Unemployed graduates vow never to vote come election time in 2019. This was after they embarked on a peaceful march to the Durban City Hall to seek answers to their grievances. On Friday, a group of unemployed graduates from various places in KwaZulu-Natal marched to the Durban City Hall to seek response to a memorandum they had handed over to the Mayor’s office on 3 July. They say they had given the mayor Zandile Gumede an ultimatum to respond within two weeks to the list of their demands.
One of the march organisers Nkululeko Ndlovu said they were not being taken serious by the leaders hence they decided to take to the streets.
“We have been ignored by our leaders, the same people who encouraged us to study. We were told that education is key but now we are in possession of several qualifications but we are still without jobs,” he said.
Ndlovu added that this whole situation had become distressful to his fellow graduates, especially after some of them had met an accident on their way to the march.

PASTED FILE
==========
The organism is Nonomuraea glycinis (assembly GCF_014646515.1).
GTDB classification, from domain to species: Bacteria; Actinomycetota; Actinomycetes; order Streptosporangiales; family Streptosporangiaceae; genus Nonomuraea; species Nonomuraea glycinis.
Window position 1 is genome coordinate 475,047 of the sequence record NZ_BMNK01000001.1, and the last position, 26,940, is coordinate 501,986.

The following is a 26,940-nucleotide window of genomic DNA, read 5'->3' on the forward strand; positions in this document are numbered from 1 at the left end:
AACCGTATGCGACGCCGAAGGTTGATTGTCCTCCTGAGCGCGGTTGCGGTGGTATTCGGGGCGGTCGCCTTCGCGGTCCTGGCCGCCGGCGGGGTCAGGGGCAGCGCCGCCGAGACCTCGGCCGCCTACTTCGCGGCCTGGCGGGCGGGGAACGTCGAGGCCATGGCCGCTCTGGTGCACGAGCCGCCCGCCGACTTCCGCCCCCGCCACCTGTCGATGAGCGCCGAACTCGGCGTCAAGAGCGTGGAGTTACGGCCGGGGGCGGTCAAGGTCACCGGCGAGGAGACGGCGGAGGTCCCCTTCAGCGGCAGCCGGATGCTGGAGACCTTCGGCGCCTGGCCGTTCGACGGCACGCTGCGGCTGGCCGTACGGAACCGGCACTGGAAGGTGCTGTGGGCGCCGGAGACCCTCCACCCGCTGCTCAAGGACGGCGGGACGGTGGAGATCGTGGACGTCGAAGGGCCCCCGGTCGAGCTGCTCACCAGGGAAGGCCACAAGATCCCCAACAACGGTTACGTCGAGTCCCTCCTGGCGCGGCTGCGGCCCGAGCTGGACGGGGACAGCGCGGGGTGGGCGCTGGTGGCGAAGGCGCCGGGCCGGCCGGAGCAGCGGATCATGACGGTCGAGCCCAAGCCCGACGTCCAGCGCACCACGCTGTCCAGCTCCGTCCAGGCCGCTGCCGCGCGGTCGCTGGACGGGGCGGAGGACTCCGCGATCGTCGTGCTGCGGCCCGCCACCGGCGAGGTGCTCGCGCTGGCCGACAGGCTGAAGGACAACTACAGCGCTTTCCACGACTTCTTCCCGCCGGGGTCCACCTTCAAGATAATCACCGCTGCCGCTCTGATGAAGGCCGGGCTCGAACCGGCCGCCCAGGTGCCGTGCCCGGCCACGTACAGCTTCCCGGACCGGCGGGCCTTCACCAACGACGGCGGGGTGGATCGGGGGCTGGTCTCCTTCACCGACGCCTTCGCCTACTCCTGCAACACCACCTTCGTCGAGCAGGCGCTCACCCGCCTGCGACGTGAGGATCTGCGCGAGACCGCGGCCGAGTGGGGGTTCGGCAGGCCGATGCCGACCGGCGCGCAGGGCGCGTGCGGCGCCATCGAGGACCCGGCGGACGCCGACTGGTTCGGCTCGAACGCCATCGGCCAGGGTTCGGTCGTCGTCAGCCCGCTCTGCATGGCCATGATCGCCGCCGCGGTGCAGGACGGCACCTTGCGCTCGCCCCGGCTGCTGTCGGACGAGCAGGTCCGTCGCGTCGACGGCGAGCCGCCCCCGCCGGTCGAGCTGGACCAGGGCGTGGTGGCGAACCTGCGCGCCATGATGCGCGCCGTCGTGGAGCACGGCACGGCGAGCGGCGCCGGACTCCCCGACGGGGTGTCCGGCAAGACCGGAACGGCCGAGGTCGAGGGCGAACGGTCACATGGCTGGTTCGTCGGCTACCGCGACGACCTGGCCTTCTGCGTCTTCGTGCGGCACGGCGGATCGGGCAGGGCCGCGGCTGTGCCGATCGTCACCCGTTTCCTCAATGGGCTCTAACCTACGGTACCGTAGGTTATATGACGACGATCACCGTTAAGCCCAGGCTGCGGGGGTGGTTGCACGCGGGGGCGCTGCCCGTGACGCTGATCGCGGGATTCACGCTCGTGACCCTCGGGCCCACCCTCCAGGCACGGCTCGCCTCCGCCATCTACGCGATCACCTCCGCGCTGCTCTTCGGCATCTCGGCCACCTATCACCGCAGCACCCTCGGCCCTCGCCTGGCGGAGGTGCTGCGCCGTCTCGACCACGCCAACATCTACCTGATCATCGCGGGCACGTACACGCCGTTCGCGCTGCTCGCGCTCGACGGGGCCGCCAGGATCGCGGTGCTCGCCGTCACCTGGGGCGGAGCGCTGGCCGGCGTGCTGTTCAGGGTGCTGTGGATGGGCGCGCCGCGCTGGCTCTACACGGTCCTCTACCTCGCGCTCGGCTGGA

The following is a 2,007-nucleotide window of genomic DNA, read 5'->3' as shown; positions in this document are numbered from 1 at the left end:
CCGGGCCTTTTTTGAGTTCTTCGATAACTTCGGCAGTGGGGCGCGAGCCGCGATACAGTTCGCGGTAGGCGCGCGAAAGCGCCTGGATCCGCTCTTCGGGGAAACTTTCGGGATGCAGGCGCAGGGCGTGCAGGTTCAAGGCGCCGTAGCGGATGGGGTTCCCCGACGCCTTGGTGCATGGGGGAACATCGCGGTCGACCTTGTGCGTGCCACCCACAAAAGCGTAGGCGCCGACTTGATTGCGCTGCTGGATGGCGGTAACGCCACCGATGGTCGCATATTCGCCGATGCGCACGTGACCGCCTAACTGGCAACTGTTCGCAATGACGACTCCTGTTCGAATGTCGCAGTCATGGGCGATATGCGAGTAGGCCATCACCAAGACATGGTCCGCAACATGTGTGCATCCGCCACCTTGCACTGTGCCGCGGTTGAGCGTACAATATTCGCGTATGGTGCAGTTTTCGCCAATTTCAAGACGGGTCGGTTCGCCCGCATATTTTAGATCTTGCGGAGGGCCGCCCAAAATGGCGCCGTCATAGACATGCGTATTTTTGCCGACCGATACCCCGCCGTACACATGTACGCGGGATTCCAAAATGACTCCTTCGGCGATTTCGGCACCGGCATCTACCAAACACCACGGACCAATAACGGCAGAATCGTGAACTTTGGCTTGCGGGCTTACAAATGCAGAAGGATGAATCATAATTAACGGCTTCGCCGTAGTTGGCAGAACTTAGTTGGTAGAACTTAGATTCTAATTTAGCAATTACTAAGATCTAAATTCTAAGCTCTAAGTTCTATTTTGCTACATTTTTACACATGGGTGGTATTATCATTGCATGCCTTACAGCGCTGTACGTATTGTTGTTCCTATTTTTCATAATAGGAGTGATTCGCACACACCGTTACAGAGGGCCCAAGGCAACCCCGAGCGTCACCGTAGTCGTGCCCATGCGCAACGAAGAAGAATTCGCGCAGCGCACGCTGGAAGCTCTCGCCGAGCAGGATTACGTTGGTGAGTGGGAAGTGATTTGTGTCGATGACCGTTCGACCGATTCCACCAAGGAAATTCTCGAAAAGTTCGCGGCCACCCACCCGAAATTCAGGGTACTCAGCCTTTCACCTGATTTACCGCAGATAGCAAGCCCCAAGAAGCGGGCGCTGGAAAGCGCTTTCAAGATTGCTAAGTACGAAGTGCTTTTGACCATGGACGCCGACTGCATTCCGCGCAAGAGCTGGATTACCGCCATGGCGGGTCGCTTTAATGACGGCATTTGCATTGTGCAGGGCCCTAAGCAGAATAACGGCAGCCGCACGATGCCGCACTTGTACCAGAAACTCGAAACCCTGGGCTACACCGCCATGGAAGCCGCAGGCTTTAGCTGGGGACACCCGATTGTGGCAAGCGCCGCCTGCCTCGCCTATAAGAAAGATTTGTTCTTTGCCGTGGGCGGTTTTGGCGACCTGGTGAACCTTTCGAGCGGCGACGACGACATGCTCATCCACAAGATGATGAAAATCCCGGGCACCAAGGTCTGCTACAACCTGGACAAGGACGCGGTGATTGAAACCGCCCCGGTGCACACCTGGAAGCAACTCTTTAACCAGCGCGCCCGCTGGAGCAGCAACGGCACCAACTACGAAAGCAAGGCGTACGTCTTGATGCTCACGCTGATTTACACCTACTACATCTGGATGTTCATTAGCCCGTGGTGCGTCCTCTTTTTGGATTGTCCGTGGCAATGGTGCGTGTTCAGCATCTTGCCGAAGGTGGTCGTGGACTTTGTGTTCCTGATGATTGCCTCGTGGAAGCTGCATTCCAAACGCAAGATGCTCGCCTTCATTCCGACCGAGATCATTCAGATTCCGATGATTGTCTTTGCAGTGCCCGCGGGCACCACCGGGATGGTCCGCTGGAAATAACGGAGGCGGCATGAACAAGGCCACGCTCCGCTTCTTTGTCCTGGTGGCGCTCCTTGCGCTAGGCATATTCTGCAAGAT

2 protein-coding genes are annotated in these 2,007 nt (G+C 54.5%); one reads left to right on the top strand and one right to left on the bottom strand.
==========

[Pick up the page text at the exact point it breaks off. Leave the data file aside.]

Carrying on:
“When we were gathered at the starting point of the march we received a call from a group that was coming from Stanger. They had been involved in a car accident and were badly injured, and had to be rushed to the hospital.”
“It’s a very sad situation and the march was almost cancelled because emotions were high,” Ndlovu said.
Ndlovu graduated in 2016 in his accounting studies and says that since they are seeking employment they are not only looking within the government but they are also pleading with the private sector to give them jobs.
Thamsanqa Nyuswa, who holds an agricultural degree from Mangosuthu University of Technology said he has been unemployed for three years now.
“I was among a group that was retrenched from Rainbow Chicken in 2016 and have never found work again since then. This is heartbreaking because studying takes time and money,” he said.
These graduates who took to the streets in their graduation gowns have threatened that they would not vote come election time in 2019.
“We have taken a resolution that we will continue to assist young people in our communities with the processes of applying to universities, but we won’t be partaking in the elections next year.”
“Our leaders have forgotten that it takes the people for one to become a leader, but we are being ignored as unemployed graduates. We are not asking for anything but a chance to work and contribute to the country’s economy,” Ndlovu said.